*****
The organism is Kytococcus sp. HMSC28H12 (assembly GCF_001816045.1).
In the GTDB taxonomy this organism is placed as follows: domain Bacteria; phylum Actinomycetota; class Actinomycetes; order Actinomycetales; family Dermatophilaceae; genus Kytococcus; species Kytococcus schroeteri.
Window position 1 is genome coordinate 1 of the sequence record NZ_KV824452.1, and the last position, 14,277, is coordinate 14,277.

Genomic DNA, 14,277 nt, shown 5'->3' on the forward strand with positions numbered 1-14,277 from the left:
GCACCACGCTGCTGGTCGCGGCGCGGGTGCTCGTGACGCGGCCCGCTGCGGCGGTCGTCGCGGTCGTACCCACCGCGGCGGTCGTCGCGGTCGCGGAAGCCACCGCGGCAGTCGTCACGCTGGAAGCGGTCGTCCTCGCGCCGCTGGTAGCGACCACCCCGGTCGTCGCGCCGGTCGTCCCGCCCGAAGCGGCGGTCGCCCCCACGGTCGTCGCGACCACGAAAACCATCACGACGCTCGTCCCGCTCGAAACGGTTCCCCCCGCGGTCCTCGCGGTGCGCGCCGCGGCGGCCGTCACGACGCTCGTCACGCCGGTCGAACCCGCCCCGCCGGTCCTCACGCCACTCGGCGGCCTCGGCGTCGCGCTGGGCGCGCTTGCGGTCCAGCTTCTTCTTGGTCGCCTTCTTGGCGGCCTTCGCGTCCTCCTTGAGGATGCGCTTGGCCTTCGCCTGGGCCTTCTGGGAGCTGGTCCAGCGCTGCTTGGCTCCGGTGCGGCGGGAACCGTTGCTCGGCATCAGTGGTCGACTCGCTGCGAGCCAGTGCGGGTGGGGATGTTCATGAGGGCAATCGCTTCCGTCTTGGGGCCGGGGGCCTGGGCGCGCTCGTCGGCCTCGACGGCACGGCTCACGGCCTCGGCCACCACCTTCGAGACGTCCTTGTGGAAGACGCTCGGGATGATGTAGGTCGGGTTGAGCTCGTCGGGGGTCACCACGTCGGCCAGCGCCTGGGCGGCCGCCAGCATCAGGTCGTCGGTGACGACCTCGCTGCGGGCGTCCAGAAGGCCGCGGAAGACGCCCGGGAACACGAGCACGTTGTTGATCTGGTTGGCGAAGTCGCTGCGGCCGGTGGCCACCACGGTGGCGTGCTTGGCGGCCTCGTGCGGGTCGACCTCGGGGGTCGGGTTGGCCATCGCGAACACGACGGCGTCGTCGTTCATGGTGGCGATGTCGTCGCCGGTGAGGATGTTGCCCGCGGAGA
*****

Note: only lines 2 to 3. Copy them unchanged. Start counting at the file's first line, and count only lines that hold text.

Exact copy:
In the GTDB taxonomy this organism is placed as follows: domain Bacteria; phylum Actinomycetota; class Actinomycetes; order Actinomycetales; family Dermatophilaceae; genus Kytococcus; species Kytococcus schroeteri.
Window position 1 is genome coordinate 1 of the sequence record NZ_KV824452.1, and the last position, 14,277, is coordinate 14,277.